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Not A Stereotypical Band - An Interview with Roxanne

It took thirty years for them to make a second album, but it seems the itch caught up to them again, and this time around, it only took five years to get another entertaining dose of Roxanne. The band that gained fame in the 80s with songs like Cherry Bay and Sweet Maria is back with another set of infectious rock grooves. Following up on the resounding success of their sophomore album Radio Silence, Roxanne sought to turn even more heads with their latest effort, Stereo Typical. The album is a wonderful blend of all the important elements that made their first two albums great. Stereo Typical features the youthful exuberance and grittiness of the 80s while combining it with the maturity that Roxanne has gained over the last thirty-five years. For a band that took nearly thirty years off, it seems to have no effect on their ability to work as a cohesive unit, and it seems like that time off from Roxanne, where the guys did their own things, only contributed to the resurgence and popularity of music since their return. Roxanne is made up of vocalist and guitarist Jamie Brown, guitarist John Butler, bassist Joe Infante, and David Landry on drums. Clean Capture Magazine had a chance to sit down with the three J's, Jamie, John, and Joe, to talk about the band and Stereo Typical. Read below to find out all of the work that went into this great album and their plans to support it!

It took 30 years between that first and second album and five years for this album. What has really changed in that writing process that made it different between writing your second and now third album?

The writing process was different. I think when you're in your twenties, you write about things that matter to you when you're 20 and in your 50s; those things are different. So, I think the way that we put the songs together is still basically the same; each of us, on our own, comes up with riffs or concepts or things that we think might make a good song. Then we bring it, everybody jams on it, records it, and then we manipulate it until it's a song.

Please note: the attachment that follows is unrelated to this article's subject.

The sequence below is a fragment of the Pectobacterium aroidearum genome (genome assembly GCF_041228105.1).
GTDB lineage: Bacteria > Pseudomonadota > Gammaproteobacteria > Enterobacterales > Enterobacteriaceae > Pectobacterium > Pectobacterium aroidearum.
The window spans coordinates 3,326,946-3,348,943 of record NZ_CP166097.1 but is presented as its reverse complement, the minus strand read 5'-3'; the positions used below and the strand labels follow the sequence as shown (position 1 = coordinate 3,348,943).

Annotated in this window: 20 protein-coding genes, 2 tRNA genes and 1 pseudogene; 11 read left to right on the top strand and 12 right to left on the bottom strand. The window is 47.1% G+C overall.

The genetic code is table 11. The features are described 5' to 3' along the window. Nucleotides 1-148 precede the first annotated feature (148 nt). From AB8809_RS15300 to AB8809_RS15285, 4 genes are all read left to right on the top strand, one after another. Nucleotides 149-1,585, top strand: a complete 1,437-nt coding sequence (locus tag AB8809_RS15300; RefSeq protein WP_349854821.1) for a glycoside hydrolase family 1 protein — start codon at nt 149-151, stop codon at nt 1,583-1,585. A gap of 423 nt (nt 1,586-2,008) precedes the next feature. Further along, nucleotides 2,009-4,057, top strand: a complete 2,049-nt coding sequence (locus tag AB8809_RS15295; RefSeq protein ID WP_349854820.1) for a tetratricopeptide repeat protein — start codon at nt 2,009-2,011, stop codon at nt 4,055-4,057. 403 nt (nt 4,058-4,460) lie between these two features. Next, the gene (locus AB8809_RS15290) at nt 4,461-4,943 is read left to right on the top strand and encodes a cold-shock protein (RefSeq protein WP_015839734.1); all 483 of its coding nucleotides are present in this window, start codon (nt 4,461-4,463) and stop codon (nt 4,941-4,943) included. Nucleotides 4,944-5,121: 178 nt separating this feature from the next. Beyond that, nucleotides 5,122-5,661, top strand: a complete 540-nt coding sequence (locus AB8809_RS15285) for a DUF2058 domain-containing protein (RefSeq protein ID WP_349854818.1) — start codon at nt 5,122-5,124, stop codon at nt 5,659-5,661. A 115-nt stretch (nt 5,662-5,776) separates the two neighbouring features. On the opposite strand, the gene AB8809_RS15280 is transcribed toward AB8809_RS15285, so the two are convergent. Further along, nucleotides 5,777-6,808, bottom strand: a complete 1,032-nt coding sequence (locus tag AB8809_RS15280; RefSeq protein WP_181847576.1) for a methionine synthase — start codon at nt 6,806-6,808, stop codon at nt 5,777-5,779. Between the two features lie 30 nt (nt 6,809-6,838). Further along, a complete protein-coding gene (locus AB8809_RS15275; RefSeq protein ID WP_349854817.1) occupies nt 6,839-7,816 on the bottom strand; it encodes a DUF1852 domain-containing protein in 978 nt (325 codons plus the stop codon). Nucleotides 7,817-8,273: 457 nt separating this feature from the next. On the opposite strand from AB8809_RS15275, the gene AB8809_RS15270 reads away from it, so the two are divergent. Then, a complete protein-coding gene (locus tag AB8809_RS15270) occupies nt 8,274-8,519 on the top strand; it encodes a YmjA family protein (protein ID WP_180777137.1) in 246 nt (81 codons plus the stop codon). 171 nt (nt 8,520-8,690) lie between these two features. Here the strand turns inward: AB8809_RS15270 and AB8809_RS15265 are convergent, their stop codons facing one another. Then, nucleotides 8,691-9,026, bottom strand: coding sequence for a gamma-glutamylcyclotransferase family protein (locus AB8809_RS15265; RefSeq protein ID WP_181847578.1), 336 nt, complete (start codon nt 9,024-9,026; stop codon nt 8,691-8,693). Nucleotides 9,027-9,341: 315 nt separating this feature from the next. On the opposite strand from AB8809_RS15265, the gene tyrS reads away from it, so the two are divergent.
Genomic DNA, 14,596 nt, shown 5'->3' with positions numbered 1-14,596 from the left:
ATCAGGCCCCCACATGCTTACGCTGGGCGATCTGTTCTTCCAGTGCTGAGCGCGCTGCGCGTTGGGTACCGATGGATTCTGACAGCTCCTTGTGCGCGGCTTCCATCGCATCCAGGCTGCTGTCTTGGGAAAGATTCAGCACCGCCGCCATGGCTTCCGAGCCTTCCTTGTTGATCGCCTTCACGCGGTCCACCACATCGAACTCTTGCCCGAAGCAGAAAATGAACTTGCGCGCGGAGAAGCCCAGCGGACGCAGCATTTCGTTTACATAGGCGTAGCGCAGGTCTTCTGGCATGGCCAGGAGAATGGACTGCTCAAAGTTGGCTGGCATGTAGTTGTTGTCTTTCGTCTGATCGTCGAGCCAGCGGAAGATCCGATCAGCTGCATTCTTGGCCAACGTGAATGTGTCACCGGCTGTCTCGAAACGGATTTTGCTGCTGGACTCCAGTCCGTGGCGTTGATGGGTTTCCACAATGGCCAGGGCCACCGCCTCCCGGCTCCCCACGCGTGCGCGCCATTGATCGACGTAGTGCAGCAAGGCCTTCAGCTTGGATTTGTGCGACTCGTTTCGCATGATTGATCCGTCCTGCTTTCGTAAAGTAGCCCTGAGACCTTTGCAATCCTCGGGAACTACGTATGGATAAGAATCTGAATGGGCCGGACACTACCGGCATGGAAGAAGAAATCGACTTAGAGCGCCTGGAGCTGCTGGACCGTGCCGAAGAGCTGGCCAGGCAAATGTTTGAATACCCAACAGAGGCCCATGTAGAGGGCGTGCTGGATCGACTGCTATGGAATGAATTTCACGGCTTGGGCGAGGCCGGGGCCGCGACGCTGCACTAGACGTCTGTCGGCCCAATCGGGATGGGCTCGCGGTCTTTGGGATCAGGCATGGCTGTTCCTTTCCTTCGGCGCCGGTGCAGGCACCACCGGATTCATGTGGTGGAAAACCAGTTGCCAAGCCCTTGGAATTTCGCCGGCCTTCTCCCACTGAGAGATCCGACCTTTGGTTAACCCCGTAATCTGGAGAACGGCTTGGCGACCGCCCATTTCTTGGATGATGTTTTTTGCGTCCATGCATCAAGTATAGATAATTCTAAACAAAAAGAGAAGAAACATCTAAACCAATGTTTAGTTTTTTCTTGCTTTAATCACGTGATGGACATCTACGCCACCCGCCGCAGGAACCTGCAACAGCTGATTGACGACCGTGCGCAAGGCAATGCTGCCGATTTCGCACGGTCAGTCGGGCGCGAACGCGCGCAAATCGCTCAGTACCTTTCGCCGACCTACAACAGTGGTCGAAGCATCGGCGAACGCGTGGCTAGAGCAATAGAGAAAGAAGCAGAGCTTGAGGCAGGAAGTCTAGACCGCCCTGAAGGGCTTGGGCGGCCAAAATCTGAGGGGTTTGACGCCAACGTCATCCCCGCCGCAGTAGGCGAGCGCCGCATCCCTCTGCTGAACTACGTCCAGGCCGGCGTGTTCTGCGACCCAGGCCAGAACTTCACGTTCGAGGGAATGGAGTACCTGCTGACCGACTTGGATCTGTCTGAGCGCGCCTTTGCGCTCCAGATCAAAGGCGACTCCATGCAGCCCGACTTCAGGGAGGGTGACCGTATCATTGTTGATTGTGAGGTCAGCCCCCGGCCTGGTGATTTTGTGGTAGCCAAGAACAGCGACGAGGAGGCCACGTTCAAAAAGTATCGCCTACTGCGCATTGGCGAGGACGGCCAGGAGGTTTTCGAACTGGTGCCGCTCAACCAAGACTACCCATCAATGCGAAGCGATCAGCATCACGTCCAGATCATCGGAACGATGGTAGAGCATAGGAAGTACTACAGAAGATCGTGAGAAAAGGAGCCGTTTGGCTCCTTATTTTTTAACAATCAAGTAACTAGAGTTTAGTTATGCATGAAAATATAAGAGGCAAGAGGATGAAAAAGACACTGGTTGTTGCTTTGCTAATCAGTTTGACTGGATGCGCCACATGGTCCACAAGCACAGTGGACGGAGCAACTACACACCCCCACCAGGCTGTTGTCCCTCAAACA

Was it harder writing the second or third album?

In a way, it was easier writing the third because we had some recent experience, so it wasn't like starting from scratch, but it was also right in the middle of Covid, which delayed it. So there were five years between the records, but there really should have only been about two. We ran into a ton of delays and then even manufacturing delays just getting the physical product back. By the time we got it, it's like, do we put it out now? If we put it out now, it's gonna be old in a month, it'll be last year's record. Then we held it even longer, and there were a bunch of unnecessary delays there. So really should have been about two years.

So you wanted to release it in 2020 then?

We were ready to start working on it right when the other one came out. It made us remember how to do this and our love for it, so we thought, let's do another one. Then it just took forever to make those arrangements, getting all our schedules together and having to sit at home for a year.

Is there anything that you worked on for a possible fourth album?

Yeah, actually, there are a couple of ideas on this record that didn't make the last record. So I figure we'll have the same situation on this record.

Is there a possible fourth album coming, hopefully, a little sooner?

It's in the realm of possibilities, I suppose.

Tell me about this album; where does that name come from?

It was one of the names we threw around for our last record, so we had that and just kind of saved it for this record.

Was there any meaning behind it?

I just remember when records started coming out in stereo, and I liked the emblem. Then I thought that would look cool, so that kind of led to the image gonna be on the cover. We also thought about if we're gonna make it into one word or two words, and we decided to make the song title one word, but the album title is two.